Visual Inspection of pharmaceutical packaging integrity should always comply with international standards, such as USP <1790>, in order to guarantee the quality of the packaged product.
Visual Inspection is a non-destructive test method that makes it easy to check 100% of products ready to be sold, and is particularly effective in identifying items having characteristics that do not conform to standards, while also reducing the number of false rejects.
This test method identifies many types of defects by examining a series of images of the product while stationary or in motion that are collected from high-definition cameras. To do this, the images collected from the cameras must be viewed and evaluated by a trained operator or by a properly programmed machine to detect non-conforming products and remove them from the production line.
For a long time, human operators were irreplaceable in this type of assessment. However, in recent years, technological solutions have been developed that automate and speed up the process without affecting its accuracy. However, to replace human inspections with automatic inspections, it is necessary to demonstrate the machine’s ability to produce better—or at least the same—results as humans. So, the instrument undergoes a special test called the Knapp Test, which objectively assesses the quality of its performance.
The Knapp Test is one of the protocols approved by international regulations to assess the effectiveness of an instrument in performing visual inspections. In this type of test, a set of samples is inspected by both qualified human operators and the machine. Then, the results are compared to determine whether the machine performed better than, or at least as well as, the operators, and therefore whether it can be validated.
It is important to remember that the Knapp test compares the performance of the machine to that of operators who had to pass the Knapp Test themselves to receive the qualification of “inspector”. USP standard <1790> requires operators to be able to correctly identify a certain percentage of defective products and generate a limited number of false rejects to be considered able to manually perform Visual Inspection. To be qualified, the operator performs three tests on three different sets of samples, and must achieve the expected performance in every round of testing. Operator qualification is valid for one year, after which the operator takes the Knapp Test again. Qualification is also valid only for a specific category of products. This means that qualification for inspection of transparent liquids is different from gels or suspensions, and an operator inspecting different types of products must obtain all the specific qualifications.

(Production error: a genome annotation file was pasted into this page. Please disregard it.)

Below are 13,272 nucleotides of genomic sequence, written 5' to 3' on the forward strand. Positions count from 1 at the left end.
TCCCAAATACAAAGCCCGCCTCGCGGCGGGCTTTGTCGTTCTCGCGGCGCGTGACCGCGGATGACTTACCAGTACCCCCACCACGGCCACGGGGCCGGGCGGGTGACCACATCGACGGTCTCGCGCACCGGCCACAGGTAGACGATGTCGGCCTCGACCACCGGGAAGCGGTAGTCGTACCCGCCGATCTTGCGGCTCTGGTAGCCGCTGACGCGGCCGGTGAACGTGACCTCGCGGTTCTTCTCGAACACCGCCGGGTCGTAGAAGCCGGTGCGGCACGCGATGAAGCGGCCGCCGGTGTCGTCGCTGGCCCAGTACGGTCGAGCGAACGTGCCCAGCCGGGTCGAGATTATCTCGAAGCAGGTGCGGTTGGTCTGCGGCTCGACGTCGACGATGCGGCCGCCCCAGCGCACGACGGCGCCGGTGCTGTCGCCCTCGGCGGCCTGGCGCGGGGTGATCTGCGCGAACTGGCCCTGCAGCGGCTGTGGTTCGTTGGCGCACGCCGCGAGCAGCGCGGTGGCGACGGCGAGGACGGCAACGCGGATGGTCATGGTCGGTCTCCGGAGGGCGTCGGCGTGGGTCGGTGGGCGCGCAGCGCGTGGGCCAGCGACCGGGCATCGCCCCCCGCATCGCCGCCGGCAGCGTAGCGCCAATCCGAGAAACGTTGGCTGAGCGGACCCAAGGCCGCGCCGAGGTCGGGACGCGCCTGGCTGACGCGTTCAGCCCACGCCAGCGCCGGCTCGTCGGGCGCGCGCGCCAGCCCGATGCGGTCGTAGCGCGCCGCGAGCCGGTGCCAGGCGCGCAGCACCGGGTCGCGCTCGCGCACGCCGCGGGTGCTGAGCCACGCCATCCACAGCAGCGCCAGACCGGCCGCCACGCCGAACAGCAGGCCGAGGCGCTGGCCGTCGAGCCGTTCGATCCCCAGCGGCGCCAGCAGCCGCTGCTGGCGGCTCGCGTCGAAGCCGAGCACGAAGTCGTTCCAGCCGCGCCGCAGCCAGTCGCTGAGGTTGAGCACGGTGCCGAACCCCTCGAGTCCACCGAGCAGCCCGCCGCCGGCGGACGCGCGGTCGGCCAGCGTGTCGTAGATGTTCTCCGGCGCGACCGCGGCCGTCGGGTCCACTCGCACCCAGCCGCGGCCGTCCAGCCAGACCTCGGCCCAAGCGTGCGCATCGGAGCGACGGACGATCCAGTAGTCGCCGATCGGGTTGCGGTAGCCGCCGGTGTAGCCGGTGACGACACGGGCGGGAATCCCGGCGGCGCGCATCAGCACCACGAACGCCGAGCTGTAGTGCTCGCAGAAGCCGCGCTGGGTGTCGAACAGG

So, the Knapp Test for Automatic Visual Inspection machines compares the machine’s performance with that of several qualified operators. And, to obtain as realistic and comparable results as possible, the standards also establish precisely how the tests are to be performed, the characteristics of the samples, the environment in which the photos are to be taken, etc.
The samples used for the test must be as similar as possible in terms of shape, colour, size, and characteristics of the internal product to those that will be analysed by the machine, and they must have a specific set of defects chosen from a repertoire of both common and less common faults. These include the presence of foreign bodies or particulate matter inside the container, cosmetic defects such as cracks or inclusions in the packaging, inadequate fill level or change in the sample’s colour.
The time assigned to the inspection and the way in which the products are handled must also be comparable, so that the performance of the machine and the human operator can be compared realistically.
This type of testing is essential to ensure product compliance with international regulations and to guarantee consumer safety. However, it also allows pharmaceutical companies to equip themselves with increasingly technologically advanced Automatic Visual Inspection machines.
By assessing the results of the Knapp test, it is possible to identify the types of defects that human operators identify better than the machine and take appropriate steps to improve the machine’s performance in the specific areas where it is most lacking.
That is why, in its commitment to collaboration and continuous improvement, Bonfiglioli Engineering provides not only Automatic Visual Inspection machines, but also technical assistance in conducting Knapp Tests, providing its customers support in producing the sets of samples to be tested, in the actual testing phase and in evaluating the results.
To learn more about our inspection solutions and how they can benefit your processes, contact us today